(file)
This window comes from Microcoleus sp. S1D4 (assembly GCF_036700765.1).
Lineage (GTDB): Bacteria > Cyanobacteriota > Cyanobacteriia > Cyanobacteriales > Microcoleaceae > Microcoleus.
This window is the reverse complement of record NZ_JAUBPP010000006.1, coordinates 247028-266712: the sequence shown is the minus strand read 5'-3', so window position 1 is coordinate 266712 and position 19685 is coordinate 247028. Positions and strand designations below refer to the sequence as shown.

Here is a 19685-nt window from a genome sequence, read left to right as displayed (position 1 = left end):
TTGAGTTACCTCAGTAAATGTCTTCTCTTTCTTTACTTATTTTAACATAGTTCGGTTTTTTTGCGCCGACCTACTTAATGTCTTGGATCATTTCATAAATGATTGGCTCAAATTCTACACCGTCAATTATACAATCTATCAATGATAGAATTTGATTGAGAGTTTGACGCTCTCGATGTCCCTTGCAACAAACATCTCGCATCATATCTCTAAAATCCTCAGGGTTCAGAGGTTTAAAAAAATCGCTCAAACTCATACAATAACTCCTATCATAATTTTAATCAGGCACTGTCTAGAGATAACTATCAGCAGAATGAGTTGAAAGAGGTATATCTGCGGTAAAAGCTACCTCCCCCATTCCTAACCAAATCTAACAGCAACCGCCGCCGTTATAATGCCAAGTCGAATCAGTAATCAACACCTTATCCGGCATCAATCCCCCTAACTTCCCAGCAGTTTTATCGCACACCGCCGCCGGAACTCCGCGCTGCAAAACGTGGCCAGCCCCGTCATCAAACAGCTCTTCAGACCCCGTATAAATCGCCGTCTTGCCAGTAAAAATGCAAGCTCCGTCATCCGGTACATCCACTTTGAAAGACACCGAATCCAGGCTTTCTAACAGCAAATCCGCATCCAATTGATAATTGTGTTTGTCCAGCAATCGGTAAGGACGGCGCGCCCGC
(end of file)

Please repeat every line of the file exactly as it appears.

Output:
This window comes from Microcoleus sp. S1D4 (assembly GCF_036700765.1).
Lineage (GTDB): Bacteria > Cyanobacteriota > Cyanobacteriia > Cyanobacteriales > Microcoleaceae > Microcoleus.
This window is the reverse complement of record NZ_JAUBPP010000006.1, coordinates 247028-266712: the sequence shown is the minus strand read 5'-3', so window position 1 is coordinate 266712 and position 19685 is coordinate 247028. Positions and strand designations below refer to the sequence as shown.

Here is a 19685-nt window from a genome sequence, read left to right as displayed (position 1 = left end):
TTGAGTTACCTCAGTAAATGTCTTCTCTTTCTTTACTTATTTTAACATAGTTCGGTTTTTTTGCGCCGACCTACTTAATGTCTTGGATCATTTCATAAATGATTGGCTCAAATTCTACACCGTCAATTATACAATCTATCAATGATAGAATTTGATTGAGAGTTTGACGCTCTCGATGTCCCTTGCAACAAACATCTCGCATCATATCTCTAAAATCCTCAGGGTTCAGAGGTTTAAAAAAATCGCTCAAACTCATACAATAACTCCTATCATAATTTTAATCAGGCACTGTCTAGAGATAACTATCAGCAGAATGAGTTGAAAGAGGTATATCTGCGGTAAAAGCTACCTCCCCCATTCCTAACCAAATCTAACAGCAACCGCCGCCGTTATAATGCCAAGTCGAATCAGTAATCAACACCTTATCCGGCATCAATCCCCCTAACTTCCCAGCAGTTTTATCGCACACCGCCGCCGGAACTCCGCGCTGCAAAACGTGGCCAGCCCCGTCATCAAACAGCTCTTCAGACCCCGTATAAATCGCCGTCTTGCCAGTAAAAATGCAAGCTCCGTCATCCGGTACATCCACTTTGAAAGACACCGAATCCAGGCTTTCTAACAGCAAATCCGCATCCAATTGATAATTGTGTTTGTCCAGCAATCGGTAAGGACGGCGCGCCCGC